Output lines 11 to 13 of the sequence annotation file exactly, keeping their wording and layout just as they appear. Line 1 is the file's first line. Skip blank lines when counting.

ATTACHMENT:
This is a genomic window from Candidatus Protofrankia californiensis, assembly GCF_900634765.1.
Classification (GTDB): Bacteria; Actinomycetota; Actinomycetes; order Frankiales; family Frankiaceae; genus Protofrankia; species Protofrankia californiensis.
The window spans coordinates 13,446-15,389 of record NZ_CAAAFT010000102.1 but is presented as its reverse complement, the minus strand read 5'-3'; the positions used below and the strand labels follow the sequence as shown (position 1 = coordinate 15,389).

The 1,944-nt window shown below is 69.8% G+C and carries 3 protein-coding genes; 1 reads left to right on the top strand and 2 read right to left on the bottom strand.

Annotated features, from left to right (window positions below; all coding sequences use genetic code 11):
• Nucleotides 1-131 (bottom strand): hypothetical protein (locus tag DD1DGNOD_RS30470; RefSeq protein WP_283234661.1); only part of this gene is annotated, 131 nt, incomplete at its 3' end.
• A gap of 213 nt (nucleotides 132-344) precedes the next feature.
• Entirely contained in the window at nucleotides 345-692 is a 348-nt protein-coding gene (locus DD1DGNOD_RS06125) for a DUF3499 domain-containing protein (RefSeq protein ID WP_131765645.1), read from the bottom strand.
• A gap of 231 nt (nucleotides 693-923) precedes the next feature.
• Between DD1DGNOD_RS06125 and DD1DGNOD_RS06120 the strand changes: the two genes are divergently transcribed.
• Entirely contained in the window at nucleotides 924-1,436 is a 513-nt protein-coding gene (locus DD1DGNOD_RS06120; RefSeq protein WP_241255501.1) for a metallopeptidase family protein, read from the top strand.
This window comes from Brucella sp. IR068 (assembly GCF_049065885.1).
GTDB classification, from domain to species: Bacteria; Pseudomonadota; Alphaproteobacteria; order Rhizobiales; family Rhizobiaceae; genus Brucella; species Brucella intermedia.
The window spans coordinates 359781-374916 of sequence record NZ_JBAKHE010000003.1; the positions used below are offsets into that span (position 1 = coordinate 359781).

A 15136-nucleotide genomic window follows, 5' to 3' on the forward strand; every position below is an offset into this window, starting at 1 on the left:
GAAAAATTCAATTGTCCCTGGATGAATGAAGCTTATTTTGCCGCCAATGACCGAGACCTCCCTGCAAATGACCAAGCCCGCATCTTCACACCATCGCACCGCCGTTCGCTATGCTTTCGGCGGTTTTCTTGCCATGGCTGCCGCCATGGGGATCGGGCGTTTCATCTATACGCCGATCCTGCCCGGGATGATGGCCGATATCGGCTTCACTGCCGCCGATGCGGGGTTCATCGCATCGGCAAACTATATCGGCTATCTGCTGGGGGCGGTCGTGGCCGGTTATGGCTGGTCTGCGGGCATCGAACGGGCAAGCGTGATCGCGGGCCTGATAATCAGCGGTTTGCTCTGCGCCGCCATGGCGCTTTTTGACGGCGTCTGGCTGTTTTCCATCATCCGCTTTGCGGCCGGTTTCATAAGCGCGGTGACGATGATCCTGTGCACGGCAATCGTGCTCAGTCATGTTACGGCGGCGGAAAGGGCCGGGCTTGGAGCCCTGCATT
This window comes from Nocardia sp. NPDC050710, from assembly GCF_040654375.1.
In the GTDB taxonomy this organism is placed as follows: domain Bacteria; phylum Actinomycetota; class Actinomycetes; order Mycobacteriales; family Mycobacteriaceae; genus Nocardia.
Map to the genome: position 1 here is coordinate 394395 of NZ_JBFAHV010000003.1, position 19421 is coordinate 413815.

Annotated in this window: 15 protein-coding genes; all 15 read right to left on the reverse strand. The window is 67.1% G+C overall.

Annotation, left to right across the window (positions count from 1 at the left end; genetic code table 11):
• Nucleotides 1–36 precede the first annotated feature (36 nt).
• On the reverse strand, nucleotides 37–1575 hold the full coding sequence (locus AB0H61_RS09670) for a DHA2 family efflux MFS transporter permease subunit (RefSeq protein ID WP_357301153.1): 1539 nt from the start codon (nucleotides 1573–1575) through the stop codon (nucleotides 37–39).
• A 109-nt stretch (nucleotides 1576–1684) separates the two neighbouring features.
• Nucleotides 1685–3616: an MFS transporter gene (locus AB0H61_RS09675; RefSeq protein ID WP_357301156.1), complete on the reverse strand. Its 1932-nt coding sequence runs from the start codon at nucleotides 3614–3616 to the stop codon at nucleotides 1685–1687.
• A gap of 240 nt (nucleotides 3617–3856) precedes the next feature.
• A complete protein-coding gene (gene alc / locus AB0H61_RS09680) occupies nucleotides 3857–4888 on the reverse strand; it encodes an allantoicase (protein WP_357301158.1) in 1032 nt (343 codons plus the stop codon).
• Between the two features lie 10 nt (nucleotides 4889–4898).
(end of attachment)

• Entirely contained in the window at nucleotides 924-1,436 is a 513-nt protein-coding gene (locus DD1DGNOD_RS06120; RefSeq protein WP_241255501.1) for a metallopeptidase family protein, read from the top strand.
This window comes from Brucella sp. IR068 (assembly GCF_049065885.1).
GTDB classification, from domain to species: Bacteria; Pseudomonadota; Alphaproteobacteria; order Rhizobiales; family Rhizobiaceae; genus Brucella; species Brucella intermedia.